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I felt really disappointed in myself for just how terrible the second felt to me, especially given how much I like drawing cats and how much I felt I had regressed in my ability to draw them. For that reason hat I decided I really needed to study big cat anatomy more, and learn better how to stylize them.
In the lion study pic, the lion to the upper left is the least stylized and intended to reflect traits I observed in photos and videos of real lions. While there is a very small amount of stylization (such as my art style for drawing thick fur), it is overall intended to be most "accurate" lion in this picture. The lion to the upper right is the most stylized and least accurate. While I certainly exaggerated things and took many creative liberties, I tried to make sure those traits still expanded upon elements I observed in real lions. His design is also based on a character concept from an older project www.deviantart.com/troodontida… Essentially the first lion represents learning the rules. The second lion represents intentionally breaking those rules once I learned them but in ways that expand upon what I learned. The lioness at the bottom is sort of intermediate. She's not conservative in design as the upper left lion, but neither is she as stylized and cartoony as the second. I also experimented with misc minor details that weren't in either of the previous lions. The little lion doodle to the lower left was just me trying to make a little summary of basic patterns/trends I noticed in coloration, especially the manes. It's suprising how often lion manes are portrayed as dull colored when in real life they can actually have rather stunning patterns and colorations. Also manes can be incredibly varied among individual lions (which makes for a lot of potential for individual variation without even needing to exaggerate) but there were "trends" and many tended to share a similar basic pattern. Another thing not often portrayed are the cool looking markings on the eyebrows.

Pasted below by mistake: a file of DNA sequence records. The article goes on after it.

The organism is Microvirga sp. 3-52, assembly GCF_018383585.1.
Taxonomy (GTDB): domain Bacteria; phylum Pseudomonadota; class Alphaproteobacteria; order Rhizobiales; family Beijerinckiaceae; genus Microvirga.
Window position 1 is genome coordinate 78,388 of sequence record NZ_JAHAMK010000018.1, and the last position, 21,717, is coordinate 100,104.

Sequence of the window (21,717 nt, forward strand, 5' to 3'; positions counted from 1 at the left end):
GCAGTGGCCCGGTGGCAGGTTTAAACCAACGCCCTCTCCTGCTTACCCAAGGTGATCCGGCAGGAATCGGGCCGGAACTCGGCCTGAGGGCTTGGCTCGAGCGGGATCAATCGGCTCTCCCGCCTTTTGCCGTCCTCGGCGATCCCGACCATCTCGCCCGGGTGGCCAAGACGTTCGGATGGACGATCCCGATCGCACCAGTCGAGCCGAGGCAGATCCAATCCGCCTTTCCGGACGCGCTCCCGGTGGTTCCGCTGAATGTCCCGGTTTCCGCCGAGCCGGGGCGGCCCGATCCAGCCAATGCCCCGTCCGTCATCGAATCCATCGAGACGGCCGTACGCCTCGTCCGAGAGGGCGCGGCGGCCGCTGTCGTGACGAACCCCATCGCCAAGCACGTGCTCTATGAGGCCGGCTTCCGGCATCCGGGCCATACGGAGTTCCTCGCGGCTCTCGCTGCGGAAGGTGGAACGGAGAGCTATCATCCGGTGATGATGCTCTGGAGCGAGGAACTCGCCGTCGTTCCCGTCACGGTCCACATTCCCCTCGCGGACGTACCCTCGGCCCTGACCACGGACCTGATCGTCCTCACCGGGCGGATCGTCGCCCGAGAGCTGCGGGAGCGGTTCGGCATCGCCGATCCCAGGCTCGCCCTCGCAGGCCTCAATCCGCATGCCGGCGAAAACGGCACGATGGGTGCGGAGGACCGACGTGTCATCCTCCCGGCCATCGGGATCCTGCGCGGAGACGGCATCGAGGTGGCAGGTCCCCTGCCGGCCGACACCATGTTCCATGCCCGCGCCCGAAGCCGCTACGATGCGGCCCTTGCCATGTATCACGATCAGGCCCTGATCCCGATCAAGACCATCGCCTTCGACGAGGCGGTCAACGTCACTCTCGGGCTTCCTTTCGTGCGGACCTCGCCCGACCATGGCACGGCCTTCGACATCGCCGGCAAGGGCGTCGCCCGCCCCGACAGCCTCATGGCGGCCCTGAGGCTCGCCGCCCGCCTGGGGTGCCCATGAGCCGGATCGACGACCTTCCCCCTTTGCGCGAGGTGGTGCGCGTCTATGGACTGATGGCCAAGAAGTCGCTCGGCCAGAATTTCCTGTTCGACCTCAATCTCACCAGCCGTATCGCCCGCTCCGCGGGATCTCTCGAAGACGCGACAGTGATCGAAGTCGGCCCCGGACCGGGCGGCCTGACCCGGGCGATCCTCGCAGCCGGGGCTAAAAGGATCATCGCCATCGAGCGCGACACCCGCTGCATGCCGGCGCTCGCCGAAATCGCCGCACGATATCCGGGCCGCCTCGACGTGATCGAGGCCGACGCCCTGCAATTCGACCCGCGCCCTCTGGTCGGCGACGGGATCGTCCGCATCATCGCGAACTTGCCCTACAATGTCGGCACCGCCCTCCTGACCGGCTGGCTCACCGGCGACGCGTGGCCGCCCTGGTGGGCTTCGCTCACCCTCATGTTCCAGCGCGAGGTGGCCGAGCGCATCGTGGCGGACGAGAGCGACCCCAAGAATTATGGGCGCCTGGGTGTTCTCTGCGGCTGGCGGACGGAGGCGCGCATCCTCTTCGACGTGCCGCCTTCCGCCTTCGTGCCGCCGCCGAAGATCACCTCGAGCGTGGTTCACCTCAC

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feli-form · 2 years ago
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An experimental comic thing based on a story concept I’ve always wanted to make, in some manner, of about a mother cat in a post-apocalyptic horror setting. I haven’t really done backgrounds in ages and still trying to figure out stuff, so that’s why there’s so much inconsistency with them.
https://www.deviantart.com/troodontidae/art/Comic-Page-Experiment-816737668
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variouslystated · 2 years ago
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dinos. My favorites.
family: Troodontidae subfamily: troodintinae Genus and Species: Stenonychosaurus inequalis and Latenivenatrix mcmasterae
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Art by masterhelbram on tumblr, but the Pokemon’s design is mine.
This is Tre Huka, a fakemon based on probably my favourite dinosaur, a Troodon! And I know you said tha it doesn’t need Pokedex entry, but as it’s a fakemon that’s being used in a fanregion, it has all of that information already made
Tre Huka Troodontidae Pokemon Ice/Flying Monster and Flying egg groups 2'11" 47.6 lbs Ability: Strong Jaw “Believed to be a common ancestor of the Treecko family, this Pokemon was thought to have travelled in packs when it roamed the world about 75 million years ago. Extremely social by nature, Tre Huka will often become depressed and withdrawn in isolation.” “Omnivorous by nature, this Pokemon’s serrated teeth are used to tear into the flesh of prey. However, this Pokemon prefers to eat soft meat and plants.”
The reason for this Pokemon’s typing is that instead of being revived as a fossil, and so getting a rock typing, it instead gets revived from remains that were found in permafrost, hence it’s original grass/flying typing became ice/flying
Submitter: @shiny-groudon
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ihavenocream · 5 months ago
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Large Dinosaurs Were Prone to Extinction Way Before The Asteroid, New Study Argues